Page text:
Jenny's hands were raised to clap; but they dropped into her
lap, lay there, as, with a face set like marble, Ben turned and seated himself
at the piano. There was a moment's pause, while he stared straight in front of
him—such a pause that a feeling of goose-flesh ran down the back of her
arms—then he began to play.
Jenny had not even glanced at her programme; she would have
understood nothing of it if she had; but it gave the Sonata, Op. III, as the
Ben, however, took no notice of this; but, for some reason he
could not have explained, flung himself straight-way into the third item, the
The sounds flooded the hall; swept through it as if it were
not there, obliterating time and space. It was as though the Heavenly Host had
descended upon the earth, sweet, wonderful, and yet terrible, with a sweep of
pinions, deep-drawn breath—Tubal Cain and his kind, deified and yet human in
their immense masculinity and strength.
Jenny Bligh was neither imaginative nor susceptible to sound,
but it drew her out of herself. It was like bathing in a sea whose waves
overpower one so that, try as one may to cling to the earth, it slips off from
beneath one's feet—shamed, beaten. She had a feeling that if it did not stop
soon she would die; and would yet die when it did stop. Her heart beat thickly
and heavily, her eyes were dim; she was bewildered, lost, and yet exhilarated.
It was worse than an air raid, she thought—more exciting, more wonderful.
The end left her almost as much exhausted as Ben himself. The
sweat was running down his face as he got up from his seat, came forward to the
front of the platform, and bowed right and left. Jenny had not clapped—she would
as soon have thought of clapping God with His last trump—but Ben bowed as though
a whole multitude had applauded him.
By some chance, the only direction in which he did not turn
his eyes was the gallery: even then, he might not have seen a single figure
seated a little to one side—a man with a dark overcoat buttoned up to his chin,
who clapped his two thumbs noiselessly together, drawing in his breath with a
sort of whistle.
“That's the stuff!” he said. “That's the stuff to give 'em!”
After a moment's pause, Ben turned again to the piano. This
time he played the Sonata Pathetique in C Minor, Op. XIII; then the Sonata
Walstein in C Major. Between each, he got up, moved forward to the edge of the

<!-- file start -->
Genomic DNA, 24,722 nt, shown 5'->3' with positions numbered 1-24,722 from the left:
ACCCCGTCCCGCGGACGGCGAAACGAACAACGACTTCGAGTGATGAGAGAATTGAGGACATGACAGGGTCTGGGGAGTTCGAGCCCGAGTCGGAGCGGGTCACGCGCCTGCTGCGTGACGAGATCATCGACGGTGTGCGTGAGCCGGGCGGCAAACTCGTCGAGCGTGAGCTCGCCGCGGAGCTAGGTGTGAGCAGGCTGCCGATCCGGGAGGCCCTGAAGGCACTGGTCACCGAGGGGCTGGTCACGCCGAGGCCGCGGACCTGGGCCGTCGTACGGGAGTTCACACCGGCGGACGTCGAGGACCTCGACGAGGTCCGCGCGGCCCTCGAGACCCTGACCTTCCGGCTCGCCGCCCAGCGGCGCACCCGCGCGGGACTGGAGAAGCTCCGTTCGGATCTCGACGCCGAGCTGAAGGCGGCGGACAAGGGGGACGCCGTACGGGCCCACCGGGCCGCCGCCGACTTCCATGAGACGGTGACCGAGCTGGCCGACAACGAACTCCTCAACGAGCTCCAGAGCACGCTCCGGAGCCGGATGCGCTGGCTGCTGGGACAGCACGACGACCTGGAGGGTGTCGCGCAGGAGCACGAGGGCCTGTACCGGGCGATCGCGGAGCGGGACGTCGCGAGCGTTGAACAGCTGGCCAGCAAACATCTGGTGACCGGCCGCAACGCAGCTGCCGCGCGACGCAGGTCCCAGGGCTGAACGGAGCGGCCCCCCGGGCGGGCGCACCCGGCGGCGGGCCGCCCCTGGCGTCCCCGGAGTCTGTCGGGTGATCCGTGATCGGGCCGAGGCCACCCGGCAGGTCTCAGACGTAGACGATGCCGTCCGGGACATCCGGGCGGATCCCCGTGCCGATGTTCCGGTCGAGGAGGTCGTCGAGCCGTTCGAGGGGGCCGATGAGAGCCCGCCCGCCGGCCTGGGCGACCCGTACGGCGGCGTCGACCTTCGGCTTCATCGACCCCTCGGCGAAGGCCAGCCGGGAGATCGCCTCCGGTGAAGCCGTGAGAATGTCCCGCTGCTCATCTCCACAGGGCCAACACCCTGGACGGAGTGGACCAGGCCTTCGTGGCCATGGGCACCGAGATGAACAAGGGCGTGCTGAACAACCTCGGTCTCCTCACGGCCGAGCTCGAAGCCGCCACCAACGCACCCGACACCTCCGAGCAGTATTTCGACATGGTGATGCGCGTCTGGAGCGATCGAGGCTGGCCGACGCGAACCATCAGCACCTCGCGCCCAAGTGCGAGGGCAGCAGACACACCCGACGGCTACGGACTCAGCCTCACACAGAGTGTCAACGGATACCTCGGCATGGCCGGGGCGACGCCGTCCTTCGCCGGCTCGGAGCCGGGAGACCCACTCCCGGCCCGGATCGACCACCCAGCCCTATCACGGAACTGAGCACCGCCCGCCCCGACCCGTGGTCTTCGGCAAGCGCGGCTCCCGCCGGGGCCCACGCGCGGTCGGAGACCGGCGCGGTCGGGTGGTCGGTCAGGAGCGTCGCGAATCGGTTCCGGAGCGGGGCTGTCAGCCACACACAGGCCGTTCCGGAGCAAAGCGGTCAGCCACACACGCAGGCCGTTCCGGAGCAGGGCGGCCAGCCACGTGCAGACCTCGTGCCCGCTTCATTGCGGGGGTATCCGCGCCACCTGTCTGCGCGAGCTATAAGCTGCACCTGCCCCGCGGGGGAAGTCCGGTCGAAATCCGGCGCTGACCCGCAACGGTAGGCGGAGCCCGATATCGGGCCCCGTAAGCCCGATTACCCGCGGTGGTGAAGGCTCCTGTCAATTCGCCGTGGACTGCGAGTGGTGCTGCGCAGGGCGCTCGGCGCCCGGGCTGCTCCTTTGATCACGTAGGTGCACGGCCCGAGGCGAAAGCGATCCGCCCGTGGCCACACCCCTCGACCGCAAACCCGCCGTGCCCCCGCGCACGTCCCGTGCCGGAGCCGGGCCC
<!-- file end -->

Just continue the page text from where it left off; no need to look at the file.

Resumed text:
platform, and bowed.
At the end of the Sonata, Op. III—by rights the first on the
programme—during the short interval which followed it he straightened his
shoulders with a sort of swagger, utterly unlike himself, swung round to the
piano again, and slammed out “God Save the King.”
He played it through to the very end, then rose, bowed from
where he stood, stared round at the empty hall—a dreadful, strained, defiant
smile stiffening upon his face—and sinking back upon his stool, laid his arms
across the keyboard with a crash of notes, burying his head upon them.
In a moment Jenny was out of her seat. There were chairs in
her way, and she kicked them aside; raked one forward with her foot, and
scrambled on to the platform; then, catching a sideways glimpse of the empty
seats, bent forward and shook her fist at them.
“Beasts! Pigs! A-a-a-ah!—You!”
The attendants had disappeared, the stranger was lost in
shadows. There was nobody there but themselves: it would not have mattered if
there had been: all the lords and ladies, all the swells in the world, would not
have mattered. The great empty hall, suddenly friendly, closed, curving, around
Jenny dropped upon her knees at Ben's side, and flung her
arms about him, with little moans of love and pity; slid one hand beneath his
cheek, with a muffled roll of notes, raised his head and pressed it against her
“There, my dear! There, my love—there—there—there!”
She laid her lips to his thick dark hair, in a passion of
adoration, loving every lock of it; and then, woman-like, picked a white thread
from off his black coat; clasped him afresh, with joy and sorrow like runnels of
living water pouring through and through her.
“There, there, there, there!”
He was too much of a child to fight against her: all his
pride was gone. “Oh, Jenny, Jenny, Jenny!” he cried; then, in an extremity of
innocent anguish, amazement—
“They didn't come! They don't care—they don't want it! Jenny,
they don't want it!”
“Don't you worry about them there blighters, my darling.
Selfish pigs! they ain't not worth a thought. Don't you worry about them.”
“Don't you worry about Beethoven, neifer—ain't no better nor
he oughter be, taeke my word fur it. Lettin' you in like this 'ere!
There—there—there, my dear!”
They clung together, weeping, rocking to and fro. “Well,”
said the man in the gallery, “I'm jiggered!” and crept out very softly,
stumbling a little because of the damp air which seemed to have got into his
eyes and made them smart.
As the lovers came out into the little vestibule, clinging to
each other, they did not so much as see the stranger, who stood talking to the
man in the box-office, but went straight on out into the rain, with their
umbrellas unopened in their hands.
“A good thing as the 'all people insists upon payment in
advance,” remarked the man in the box-office.
The other gave him a curious, half-contemptuous glance. “I'd
like to hear you say that in a year's time.”
“Because that chap will be able to buy and sell a place like
this a hundred times over by then—Queen's Hall—Albert Hall—I know. It's my
business to know. There's something about his playing. That
something different they're all out for.”
It took a long time to get back to Canning Town. Even Jenny
had lost her certainty: her grasp of the ways of 'buses and such things. She
felt oddly clear and empty: like a room swept and garnished, with the sense of a